I am trying to install GPAW, a package for DFT simulations, but It looks like it can't find another python library called ASE. I already installed and set the environment variables like this (as stated in the installation instructions):

export PYTHONPATH=~/.local/bin:~/bin/gpaw:~/gpaw:$PYTHONPATH export PATH=~/.local/bin:~/bin/gpaw/tools:~/gpaw/tools:$PATH

But when I try to run the test gpaw info, to check whether the installation is correct or not:

$ gpaw info
Traceback (most recent call last):
  File "/home/joshua/.local/bin/gpaw", line 2, in <module>
    from gpaw.cli.main import main
  File "/home/joshua/bin/gpaw/gpaw/__init__.py", line 242, in <module>
    from gpaw.calculator import GPAW
  File "/home/joshua/bin/gpaw/gpaw/calculator.py", line 5, in <module>
    from ase.units import Bohr, Ha
ModuleNotFoundError: No module named 'ase'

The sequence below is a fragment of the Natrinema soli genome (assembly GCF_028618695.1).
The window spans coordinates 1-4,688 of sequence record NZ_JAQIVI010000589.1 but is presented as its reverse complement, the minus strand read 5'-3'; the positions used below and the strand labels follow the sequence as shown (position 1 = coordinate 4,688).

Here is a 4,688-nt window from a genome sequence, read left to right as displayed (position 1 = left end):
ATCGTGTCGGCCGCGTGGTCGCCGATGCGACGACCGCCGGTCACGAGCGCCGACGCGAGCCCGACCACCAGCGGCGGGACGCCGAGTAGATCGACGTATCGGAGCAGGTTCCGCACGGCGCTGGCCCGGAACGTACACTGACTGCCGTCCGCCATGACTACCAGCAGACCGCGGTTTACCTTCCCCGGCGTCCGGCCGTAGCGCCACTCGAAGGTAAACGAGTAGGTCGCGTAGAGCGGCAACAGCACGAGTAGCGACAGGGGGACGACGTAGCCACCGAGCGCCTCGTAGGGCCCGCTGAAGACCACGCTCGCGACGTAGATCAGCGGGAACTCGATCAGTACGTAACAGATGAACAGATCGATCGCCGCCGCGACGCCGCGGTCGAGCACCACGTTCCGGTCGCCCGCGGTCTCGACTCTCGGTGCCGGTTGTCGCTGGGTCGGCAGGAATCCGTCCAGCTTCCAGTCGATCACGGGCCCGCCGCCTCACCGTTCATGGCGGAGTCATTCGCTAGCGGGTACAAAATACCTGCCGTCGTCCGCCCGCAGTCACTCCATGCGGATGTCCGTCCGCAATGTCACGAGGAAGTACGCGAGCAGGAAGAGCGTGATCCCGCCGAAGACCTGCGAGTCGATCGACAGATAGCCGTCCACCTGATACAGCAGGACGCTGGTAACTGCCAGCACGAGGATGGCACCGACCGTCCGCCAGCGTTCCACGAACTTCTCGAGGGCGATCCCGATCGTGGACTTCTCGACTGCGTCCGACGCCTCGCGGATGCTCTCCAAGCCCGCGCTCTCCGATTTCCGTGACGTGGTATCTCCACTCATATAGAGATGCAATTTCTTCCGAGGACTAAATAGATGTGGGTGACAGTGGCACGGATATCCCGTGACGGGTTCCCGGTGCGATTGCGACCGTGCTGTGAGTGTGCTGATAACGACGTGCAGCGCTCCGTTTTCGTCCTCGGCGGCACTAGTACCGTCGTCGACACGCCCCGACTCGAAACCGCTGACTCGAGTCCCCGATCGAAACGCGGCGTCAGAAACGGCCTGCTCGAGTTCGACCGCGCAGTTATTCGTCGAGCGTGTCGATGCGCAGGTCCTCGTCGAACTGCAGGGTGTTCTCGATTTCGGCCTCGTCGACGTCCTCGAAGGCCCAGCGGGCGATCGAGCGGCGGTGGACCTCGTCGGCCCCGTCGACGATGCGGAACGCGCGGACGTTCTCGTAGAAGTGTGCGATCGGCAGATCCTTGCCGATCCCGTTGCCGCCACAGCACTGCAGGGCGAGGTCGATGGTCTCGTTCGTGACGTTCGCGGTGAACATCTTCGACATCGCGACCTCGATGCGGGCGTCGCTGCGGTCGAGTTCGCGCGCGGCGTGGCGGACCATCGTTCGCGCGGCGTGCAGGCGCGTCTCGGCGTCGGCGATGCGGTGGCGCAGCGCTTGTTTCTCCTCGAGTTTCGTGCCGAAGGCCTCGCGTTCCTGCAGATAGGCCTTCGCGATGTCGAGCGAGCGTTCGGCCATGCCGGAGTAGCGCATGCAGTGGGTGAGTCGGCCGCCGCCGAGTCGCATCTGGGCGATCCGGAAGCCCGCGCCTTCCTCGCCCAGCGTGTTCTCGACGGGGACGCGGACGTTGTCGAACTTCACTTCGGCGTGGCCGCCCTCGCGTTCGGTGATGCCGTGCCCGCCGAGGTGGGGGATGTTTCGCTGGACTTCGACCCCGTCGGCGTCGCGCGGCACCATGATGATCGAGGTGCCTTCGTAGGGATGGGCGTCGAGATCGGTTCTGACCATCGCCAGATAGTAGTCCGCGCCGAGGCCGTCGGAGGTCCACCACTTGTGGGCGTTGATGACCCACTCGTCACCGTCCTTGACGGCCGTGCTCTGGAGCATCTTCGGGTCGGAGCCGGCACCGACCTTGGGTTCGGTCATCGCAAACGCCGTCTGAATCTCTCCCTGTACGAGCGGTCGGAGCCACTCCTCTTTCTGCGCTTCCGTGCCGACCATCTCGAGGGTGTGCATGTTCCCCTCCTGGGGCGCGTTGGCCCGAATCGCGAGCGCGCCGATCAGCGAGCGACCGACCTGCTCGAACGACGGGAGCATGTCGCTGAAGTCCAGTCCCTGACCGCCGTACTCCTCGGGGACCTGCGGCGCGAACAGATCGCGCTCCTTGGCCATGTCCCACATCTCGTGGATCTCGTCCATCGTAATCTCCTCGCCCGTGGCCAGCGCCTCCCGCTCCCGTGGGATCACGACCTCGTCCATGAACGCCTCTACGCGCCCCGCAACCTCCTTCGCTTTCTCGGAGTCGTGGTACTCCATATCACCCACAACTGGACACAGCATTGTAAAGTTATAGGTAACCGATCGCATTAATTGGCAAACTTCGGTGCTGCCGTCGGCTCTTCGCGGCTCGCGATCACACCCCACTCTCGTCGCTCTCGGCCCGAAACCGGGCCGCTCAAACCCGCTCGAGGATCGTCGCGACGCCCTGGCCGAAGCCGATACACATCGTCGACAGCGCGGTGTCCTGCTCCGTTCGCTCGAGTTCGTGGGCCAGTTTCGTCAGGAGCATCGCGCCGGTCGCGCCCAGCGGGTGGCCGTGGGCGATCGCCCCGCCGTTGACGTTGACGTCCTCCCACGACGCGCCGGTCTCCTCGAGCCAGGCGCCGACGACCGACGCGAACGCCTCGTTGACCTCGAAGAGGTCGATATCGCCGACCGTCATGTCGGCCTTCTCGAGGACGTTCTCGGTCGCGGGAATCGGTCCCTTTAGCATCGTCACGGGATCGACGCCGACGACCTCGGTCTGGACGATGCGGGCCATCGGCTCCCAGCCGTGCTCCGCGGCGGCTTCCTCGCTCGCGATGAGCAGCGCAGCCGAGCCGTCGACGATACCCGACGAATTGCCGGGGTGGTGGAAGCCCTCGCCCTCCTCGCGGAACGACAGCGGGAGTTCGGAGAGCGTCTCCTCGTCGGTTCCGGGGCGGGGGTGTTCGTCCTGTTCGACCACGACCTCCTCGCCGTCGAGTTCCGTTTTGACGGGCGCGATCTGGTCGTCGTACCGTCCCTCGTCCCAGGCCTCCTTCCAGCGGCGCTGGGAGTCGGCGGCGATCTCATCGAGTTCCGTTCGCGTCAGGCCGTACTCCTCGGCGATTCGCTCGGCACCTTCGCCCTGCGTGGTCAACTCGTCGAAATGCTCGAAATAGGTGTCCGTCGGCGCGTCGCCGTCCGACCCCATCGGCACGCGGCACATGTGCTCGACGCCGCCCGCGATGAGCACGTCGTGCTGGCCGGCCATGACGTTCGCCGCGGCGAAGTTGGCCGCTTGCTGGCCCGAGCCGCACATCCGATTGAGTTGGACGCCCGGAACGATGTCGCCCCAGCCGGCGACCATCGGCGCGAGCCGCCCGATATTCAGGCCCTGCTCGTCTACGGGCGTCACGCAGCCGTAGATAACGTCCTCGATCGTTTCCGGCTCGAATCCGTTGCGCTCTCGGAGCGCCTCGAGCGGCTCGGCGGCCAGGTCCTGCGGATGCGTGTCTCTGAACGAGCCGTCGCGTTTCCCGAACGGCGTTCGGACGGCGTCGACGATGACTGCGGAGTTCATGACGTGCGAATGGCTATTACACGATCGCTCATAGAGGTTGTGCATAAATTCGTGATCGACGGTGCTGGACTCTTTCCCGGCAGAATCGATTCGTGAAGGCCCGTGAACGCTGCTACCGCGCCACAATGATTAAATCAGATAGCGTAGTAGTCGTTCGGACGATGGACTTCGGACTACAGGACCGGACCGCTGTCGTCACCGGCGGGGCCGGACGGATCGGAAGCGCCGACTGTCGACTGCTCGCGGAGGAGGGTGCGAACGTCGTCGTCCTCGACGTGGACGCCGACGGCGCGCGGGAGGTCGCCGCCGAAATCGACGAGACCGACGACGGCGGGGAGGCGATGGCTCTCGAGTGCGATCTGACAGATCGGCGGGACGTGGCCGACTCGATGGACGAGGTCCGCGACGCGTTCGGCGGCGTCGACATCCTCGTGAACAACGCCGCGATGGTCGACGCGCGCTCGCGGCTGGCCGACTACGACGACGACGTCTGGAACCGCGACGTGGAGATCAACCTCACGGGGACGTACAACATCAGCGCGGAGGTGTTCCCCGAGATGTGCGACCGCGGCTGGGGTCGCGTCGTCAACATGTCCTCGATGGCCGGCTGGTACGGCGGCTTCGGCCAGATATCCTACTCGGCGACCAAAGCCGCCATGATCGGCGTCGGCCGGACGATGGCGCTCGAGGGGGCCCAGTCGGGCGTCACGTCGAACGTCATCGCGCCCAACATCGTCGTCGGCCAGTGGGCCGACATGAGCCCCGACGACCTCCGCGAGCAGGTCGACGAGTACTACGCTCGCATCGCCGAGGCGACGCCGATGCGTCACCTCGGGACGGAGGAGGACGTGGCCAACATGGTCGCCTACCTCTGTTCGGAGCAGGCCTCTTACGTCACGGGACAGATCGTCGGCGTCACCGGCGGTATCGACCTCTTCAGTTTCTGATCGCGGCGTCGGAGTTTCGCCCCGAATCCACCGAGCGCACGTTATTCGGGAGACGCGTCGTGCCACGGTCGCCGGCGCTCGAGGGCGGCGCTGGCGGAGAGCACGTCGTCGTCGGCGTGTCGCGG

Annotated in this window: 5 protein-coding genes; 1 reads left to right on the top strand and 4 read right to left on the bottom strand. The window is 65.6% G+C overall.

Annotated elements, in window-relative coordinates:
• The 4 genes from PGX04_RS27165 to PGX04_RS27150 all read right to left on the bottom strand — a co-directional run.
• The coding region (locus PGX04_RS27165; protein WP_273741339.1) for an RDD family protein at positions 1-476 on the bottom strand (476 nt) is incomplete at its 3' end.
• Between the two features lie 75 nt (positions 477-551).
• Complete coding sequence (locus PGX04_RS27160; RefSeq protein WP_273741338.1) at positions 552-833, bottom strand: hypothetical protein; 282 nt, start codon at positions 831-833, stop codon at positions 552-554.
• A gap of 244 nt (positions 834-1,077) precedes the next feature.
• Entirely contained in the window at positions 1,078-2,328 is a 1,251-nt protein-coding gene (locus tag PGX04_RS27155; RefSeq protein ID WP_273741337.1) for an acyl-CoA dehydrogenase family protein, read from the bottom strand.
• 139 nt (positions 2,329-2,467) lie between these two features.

Is there a way to check tell GPAW where ASE is? ASE already works with $ ase test, but not from import ase in python CLI.

Any suggestion?

  • There's a reason why people like me recommend using the packaged versions of software - it's so you can avoid a seemingly endless series of annoying problems like this. As I suggested in your last question, install the packaged version with apt-get install gpaw gpaw-data and avoid duplicating the work already done by the package maintainers. Do you want to spend your time dealing with annoyances like this, or spend your time more productively running your DFT simulations? – cas Mar 7 '18 at 5:38
  • I already did that, but could it be in conflict with the package I instalated directly from the source on ~/bin/gpaw ? Also I did it with pip --upgrade --user install gpaw and the same with ase. But still having the same error. – Joshua Salazar Mar 7 '18 at 13:52
  • Yeah. cleaning up the mess from a non-package install can be a real pain, because you've got unmanaged files strewn all over the OS directories. Sometimes a local compile & install is unavoidable because there is no package, or the package maintainer has been MIA for 10 years or something...but it should be thought of as a last resort only. and even then, use something like stow or checkinstall so you can easily uninstall or upgrade it. – cas Mar 7 '18 at 14:23

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